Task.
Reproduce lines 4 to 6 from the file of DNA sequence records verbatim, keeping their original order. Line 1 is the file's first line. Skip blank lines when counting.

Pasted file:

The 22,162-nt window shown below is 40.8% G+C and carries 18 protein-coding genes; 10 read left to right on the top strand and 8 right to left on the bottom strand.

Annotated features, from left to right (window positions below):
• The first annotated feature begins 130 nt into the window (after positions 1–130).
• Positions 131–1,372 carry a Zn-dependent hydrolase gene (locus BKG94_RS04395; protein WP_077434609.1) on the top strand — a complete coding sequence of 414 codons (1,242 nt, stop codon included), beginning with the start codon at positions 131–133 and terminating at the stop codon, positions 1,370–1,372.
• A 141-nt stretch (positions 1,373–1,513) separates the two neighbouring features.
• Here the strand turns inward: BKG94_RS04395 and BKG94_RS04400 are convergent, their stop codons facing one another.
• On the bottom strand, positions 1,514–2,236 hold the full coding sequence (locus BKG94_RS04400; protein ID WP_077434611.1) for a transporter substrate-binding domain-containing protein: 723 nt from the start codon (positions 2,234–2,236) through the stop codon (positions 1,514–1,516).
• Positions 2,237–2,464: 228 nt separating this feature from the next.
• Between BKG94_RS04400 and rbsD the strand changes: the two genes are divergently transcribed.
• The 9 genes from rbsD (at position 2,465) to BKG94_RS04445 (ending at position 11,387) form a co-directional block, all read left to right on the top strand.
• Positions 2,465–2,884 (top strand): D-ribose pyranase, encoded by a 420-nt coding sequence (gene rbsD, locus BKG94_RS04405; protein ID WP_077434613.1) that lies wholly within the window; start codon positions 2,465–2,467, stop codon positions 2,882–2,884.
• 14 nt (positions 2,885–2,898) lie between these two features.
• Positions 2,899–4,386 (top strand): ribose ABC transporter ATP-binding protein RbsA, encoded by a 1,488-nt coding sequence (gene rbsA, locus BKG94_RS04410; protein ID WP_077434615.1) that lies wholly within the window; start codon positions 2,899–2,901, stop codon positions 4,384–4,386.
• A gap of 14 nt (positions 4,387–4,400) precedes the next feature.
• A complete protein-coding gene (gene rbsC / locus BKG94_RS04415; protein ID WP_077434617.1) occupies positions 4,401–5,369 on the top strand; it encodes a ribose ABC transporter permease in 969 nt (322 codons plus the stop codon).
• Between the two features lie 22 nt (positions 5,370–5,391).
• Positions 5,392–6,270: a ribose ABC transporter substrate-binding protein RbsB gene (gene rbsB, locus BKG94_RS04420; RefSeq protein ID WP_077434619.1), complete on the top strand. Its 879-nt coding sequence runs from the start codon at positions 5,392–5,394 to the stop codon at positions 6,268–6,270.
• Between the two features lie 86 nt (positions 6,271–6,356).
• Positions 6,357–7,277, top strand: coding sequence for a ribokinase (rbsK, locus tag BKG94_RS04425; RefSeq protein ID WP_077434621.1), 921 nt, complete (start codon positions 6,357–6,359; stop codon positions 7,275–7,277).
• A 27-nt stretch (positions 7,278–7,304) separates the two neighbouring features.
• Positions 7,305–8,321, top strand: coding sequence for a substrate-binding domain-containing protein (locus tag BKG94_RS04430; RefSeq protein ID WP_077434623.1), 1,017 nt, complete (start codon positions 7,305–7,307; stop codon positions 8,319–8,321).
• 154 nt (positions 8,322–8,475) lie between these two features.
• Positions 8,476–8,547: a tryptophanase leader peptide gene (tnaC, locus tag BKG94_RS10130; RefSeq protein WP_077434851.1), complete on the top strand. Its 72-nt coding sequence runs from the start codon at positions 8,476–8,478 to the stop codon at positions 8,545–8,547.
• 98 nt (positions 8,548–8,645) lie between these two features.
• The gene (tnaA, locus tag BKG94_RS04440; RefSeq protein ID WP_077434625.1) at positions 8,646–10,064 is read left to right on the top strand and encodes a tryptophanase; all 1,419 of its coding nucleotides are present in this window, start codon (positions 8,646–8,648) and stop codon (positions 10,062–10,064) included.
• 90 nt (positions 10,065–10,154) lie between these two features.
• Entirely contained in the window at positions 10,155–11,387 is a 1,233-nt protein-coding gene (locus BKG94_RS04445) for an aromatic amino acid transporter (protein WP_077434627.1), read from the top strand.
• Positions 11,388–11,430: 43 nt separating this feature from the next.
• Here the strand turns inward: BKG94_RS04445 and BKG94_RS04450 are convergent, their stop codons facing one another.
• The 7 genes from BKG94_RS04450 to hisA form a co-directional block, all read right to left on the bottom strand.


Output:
• Positions 131–1,372 carry a Zn-dependent hydrolase gene (locus BKG94_RS04395; protein WP_077434609.1) on the top strand — a complete coding sequence of 414 codons (1,242 nt, stop codon included), beginning with the start codon at positions 131–133 and terminating at the stop codon, positions 1,370–1,372.
• A 141-nt stretch (positions 1,373–1,513) separates the two neighbouring features.
• Here the strand turns inward: BKG94_RS04395 and BKG94_RS04400 are convergent, their stop codons facing one another.